South Africa could unleash a decentralised energy boom

Creating an enabling environment for decentralised energy projects, in particular, solar and other renewables, would be the fastest way to address the country’s ongoing electricity challenges. Image credit: WhyAfrica

By Stephen Barnes and Rentia van Tonder

04 June 2021 – Alongside the move to raise the licensing threshold for captive power projects, the South African regulator will need to tackle a host of other bureaucratic hurdles to unleash a decentralised energy boom and quickly plug South Africa’s electricity supply gap.

Creating an enabling environment for decentralised energy projects,  in particular, solar, and other renewables, would be the fastest way to address the country’s ongoing electricity challenges.

Given the country’s jobs crisis, and the impact of Covid-19, this should be a burning priority as it would remove a major constraint on the growth of businesses and the economy.

Vietnam has shown what is possible in a short space of time. In 2020, the southeast Asian country offered incentives to households and businesses to install rooftop solar.

This scheme includes an arrangement whereby households and businesses can sell surplus electricity into the national grid, using existing transmission lines. In a matter of months, 9.3GW of additional power had been added in the country, according to reports.

In South Africa, the government estimates that there will be an electricity supply shortfall of between 4GW and 6GW over the next five years as old coal-fired power stations reach their end of life.

To address this issue, President Cyril Ramaphosa said in February this year that easing the licensing requirements for embedded generation projects – or those not tied to the grid – could unlock up to 5GW of additional capacity and largely plug the gap.

This is in line with Standard Bank’s own estimates. In the mining sector alone, there are projects amounting to at least 2.3GW in the pipeline, including a 40MW project at Gold Fields’ South Deep mine, which has now been approved by NERSA and the miner’s board.

The government is looking to amend Schedule 2 of the Electricity Regulation Act to increase the licensing threshold for embedded generation to 10MW.

Key stakeholders will be consulted and written comments to be submitted, alongside the finalisation of the necessary enabling frameworks, according to government. There are calls to lift the threshold to 50MW and beyond.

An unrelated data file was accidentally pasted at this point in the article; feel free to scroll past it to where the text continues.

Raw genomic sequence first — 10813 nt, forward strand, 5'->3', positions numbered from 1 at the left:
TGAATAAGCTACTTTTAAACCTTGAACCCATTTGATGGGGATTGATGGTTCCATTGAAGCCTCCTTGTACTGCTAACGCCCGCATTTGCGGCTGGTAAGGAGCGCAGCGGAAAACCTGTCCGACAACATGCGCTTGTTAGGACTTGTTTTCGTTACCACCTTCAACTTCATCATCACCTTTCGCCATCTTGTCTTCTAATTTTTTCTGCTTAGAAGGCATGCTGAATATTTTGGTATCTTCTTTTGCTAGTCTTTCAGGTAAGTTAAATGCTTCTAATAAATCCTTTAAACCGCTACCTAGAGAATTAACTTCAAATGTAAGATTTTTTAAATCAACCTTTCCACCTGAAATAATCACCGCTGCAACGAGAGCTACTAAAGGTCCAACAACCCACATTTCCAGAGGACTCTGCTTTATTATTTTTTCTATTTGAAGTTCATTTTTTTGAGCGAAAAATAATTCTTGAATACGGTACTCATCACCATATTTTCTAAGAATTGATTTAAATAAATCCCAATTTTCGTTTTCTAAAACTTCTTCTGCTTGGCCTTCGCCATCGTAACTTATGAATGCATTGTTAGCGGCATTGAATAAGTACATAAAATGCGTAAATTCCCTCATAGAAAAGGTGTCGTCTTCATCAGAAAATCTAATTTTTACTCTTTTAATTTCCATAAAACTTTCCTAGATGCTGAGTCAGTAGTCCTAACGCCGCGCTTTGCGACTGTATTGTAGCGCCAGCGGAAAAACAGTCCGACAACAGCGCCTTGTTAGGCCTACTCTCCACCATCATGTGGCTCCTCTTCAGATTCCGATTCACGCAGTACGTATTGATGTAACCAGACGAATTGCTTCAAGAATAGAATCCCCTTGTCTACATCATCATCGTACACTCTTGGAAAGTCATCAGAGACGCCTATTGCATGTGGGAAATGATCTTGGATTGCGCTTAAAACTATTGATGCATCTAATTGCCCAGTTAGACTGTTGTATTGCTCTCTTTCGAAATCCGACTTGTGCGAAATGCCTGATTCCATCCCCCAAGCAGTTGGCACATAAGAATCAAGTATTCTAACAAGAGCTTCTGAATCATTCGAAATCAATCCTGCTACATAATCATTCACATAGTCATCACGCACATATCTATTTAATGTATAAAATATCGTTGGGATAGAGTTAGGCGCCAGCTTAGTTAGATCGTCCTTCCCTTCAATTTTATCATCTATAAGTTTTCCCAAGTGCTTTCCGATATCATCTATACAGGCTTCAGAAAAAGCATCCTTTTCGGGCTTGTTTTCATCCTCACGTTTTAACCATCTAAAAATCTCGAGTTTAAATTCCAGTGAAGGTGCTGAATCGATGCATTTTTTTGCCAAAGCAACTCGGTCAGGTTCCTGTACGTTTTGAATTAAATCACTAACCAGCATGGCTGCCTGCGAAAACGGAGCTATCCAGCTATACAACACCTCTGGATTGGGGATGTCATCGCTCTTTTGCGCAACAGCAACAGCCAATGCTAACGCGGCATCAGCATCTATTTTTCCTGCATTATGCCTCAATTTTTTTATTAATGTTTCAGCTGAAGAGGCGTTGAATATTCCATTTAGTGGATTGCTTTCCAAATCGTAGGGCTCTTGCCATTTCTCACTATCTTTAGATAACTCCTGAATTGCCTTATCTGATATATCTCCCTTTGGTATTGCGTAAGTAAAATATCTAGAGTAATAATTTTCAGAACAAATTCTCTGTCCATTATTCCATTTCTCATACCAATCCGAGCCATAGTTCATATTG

In our view a more significant increase in the threshold is required and will promote further investment in the private sector, which has held back on capital expenditure programmes partly due to the uncertainty of future electricity supply and costs. Eskom’s looming 15% tariff hike is a further blow to business confidence.

More needs to be done

Standard Bank’s consultations with clients and other key stakeholders show that although progress has been made, there remain numerous barriers to self-generation projects. For instance, securing a grid-tie connection with Eskom can be a cumbersome and drawn-out process.

Grid-tie and wheeling arrangements, which are common in other markets, allow energy to be distributed through Eskom’s transmission network. This is important because such arrangements promote larger projects, which supports longer term sustainable supply and economic viability.

There is also a need for more certainty on self-generation regulations overall, and a need to streamline other processes, including environmental impact assessments and water licence applications.

Encouragingly, President Ramaphosa recently announced that government is working to ensure that water licence applications are finalised within the revised timeframe of 90 days.

At the same time, an element of education and skills development is needed given that most corporates are not currently geared towards power generation.

To address funding challenges, financiers are adapting their offerings to better align with off-grid power projects. Standard Bank is working on decentralised energy solutions with clients in industries such as agriculture, mining, manufacturing, and real estate.

To support its drive towards project execution, the bank has developed a digital platform, PowerPulse, for producers and consumers of decentralised energy.

Technology improvements

On the back of substantial cost declines in recent years, solar remains the most sought-after technology for decentralised projects.

In addition, interest in battery storage solutions is gaining momentum thanks to cost reductions and technology advancements.

Standard Bank has been monitoring the storage market from a risk perspective for some time, and is now more comfortable with the value proposition.

This is important since renewable energy units have historically only been able to provide an intermittent supply of electricity, but they will become increasingly reliable when combined with storage technologies, set to be a cost-effective baseload solution.

Hydro, wind, and hydrogen technologies are also coming to the fore, particularly as investors and corporates look to improve their environmental, social and governance (ESG) performance.

We believe that if the constraints to such investments are adequately addressed, a decentralised energy boom will materialise, and this will improve business confidence by ensuring cost certainty and the reliability of electricity supply. It will also significantly take the pressure off the national grid.

To fully unlock the potential of renewables and decentralised energy, funders, corporates, and the government will need to work closely together.

Stephen Barnes is Head of Power and Infrastructure at the Standard Bank Group and Rentia van Tonder is Head of Power at the Standard Bank Group.

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